Self Improving

Every time that you think you have it figured out, the universe comes along and teaches you that there are a few more lessons and tricks to learn. Being content with the status quo doesn’t work anymore, if it ever did.

I became aware again this week about the overwhelming volume of negative messaging emanating from people fully immersed in a culture perpetuating the status quo. Government is an easy scapegoat here, and if they were the only institution with this problem, then we might simply dismiss them and their antagonistic talking points.

I read this on Monday, which has become a customary workforce and employment narrative about Generation Y coming from employers. They’re lazy, they don’t want to work, they’ve been pampered, helicoptered—pick a descriptor or lament about them—it’s always “their” fault.

Of course, there are two sides to every story, and Adam Weinstein offers an alternative narrative. My take is that he makes some legitimate points. More germane to the discussion in my opinion is that he addresses the kind of structural issues—underemployment, low wages, debt—that the business class and the Chamber of Commerce types never seem to notice, or in fact, actually work towards perpetuating.

My post today is less about looking at others, and instead, observing my own face in the mirror. It’s easy to notice faults in others because they’re probably things we’re intimately aware of in ourselves. There’s always the opportunity to do a little bit of work, and makeover that face looking back at you.

I’m a fan of listening to books while driving. If you have a commute of 30 minutes or longer, you can tear through a wealth of material in a year’s time. Even if you are a free agent like me, you do more than your share of driving, so when you are in the car, pop a CD in the dash and learn some new things.

I’ve been listening to Lisa B. Marshall’s Smart Talk: The Public Speaker’s Guide to Success in Every Situation. Those last few words in the title grabbed me when I saw it. I thought, “In every situation?” That’s what I want to be successful in; every situation!

One of my books I'm listening to in the car.

One of my books I’m listening to in the car.

My first reaction often when beginning a new book, especially the self-help variety, is that there isn’t anything new here; I already know this. Well that’s part of the point, I think. Sometimes we just have to be reminded.

I am an experienced public speaker. I’ve spoken to groups ranging in size from 5 to 500. I’m comfortable with, and can hold my audience’s interest and attention for 20-30 minutes; I have stories to tell, experiences to draw upon, and I continue to work on my presentation skills. What else do I need to know? Actually, after about 20 minutes of listening to Marshall, I now know—quite a bit.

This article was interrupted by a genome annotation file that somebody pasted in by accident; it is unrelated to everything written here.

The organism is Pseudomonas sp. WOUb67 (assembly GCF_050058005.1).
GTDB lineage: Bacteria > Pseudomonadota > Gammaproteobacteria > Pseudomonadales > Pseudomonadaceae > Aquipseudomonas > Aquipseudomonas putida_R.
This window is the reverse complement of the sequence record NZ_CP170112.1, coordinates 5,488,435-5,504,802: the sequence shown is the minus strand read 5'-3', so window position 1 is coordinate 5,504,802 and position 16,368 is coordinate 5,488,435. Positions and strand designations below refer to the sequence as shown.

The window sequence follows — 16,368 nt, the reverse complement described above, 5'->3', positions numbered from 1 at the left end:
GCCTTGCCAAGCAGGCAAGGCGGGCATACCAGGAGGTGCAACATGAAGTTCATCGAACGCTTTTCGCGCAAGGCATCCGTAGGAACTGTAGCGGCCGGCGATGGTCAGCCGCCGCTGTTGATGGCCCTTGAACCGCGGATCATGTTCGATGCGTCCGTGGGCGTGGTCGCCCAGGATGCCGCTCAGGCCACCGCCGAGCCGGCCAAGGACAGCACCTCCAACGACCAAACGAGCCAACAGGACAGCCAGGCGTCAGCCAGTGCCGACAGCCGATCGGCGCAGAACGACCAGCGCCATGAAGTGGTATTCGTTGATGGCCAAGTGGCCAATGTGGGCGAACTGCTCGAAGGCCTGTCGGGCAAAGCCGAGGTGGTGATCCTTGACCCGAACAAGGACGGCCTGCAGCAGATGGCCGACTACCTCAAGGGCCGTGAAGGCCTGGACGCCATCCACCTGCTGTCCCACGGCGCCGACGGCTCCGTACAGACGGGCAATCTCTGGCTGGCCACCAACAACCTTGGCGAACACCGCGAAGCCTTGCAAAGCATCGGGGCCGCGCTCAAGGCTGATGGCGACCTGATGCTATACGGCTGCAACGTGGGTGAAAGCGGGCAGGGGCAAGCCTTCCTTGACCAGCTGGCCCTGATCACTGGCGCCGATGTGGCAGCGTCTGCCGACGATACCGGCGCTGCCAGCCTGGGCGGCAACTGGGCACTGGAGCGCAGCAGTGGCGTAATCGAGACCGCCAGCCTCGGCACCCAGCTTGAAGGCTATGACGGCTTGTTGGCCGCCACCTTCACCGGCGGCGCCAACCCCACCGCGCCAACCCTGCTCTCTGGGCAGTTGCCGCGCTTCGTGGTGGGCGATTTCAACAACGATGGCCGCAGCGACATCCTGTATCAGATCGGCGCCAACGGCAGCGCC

What I’ve been learning listening to this book is that I don’t need a host of new skills. My networking capacity and ability to message and communicate are strong.  I’m keenly aware of the basics that Marshall’s covering. Getting up and presenting in public isn’t something I dread. I actually enjoy it. Even better, however, has been the realization that if I invest a little time at some of the techniques that she’s talking about, and hone in on improving what I’m strong at, the potential to be better is right around the corner for me.

Friends and colleagues have heard me talk about intentional partnerships often. A key element often overlooked when working with a group, is recognizing the individual abilities and talents of those that make up the collective whole, working towards a common goal. That’s the intentional part of partnership.

Working collaboratively gets talked about a lot. What many people mean is that they want to leverage your talents and abilities when it benefits them, and when it doesn’t any longer, then it’s out the door you go. That’s not partnership; that’s being exploitive.

One particular section of Marshall’s book that I listened to yesterday while driving to Lewiston and then Portland, spoke to an area that she called, “restorative feedback.” It was eye-opening and I had to pull over several times and jot down notes. Even better, I realize that this is one of those books that will end up on my bookshelf, and I’ll refer back to it over and over again.

Is it possible to teach an old dog, new tricks? It is if the dog is big enough to admit that he doesn’t know it all and is committed to continual improvement and growth.

What area in your life could use work and would benefit from improvement? The large question is, are you willing to work at improving it over the next 30 days?

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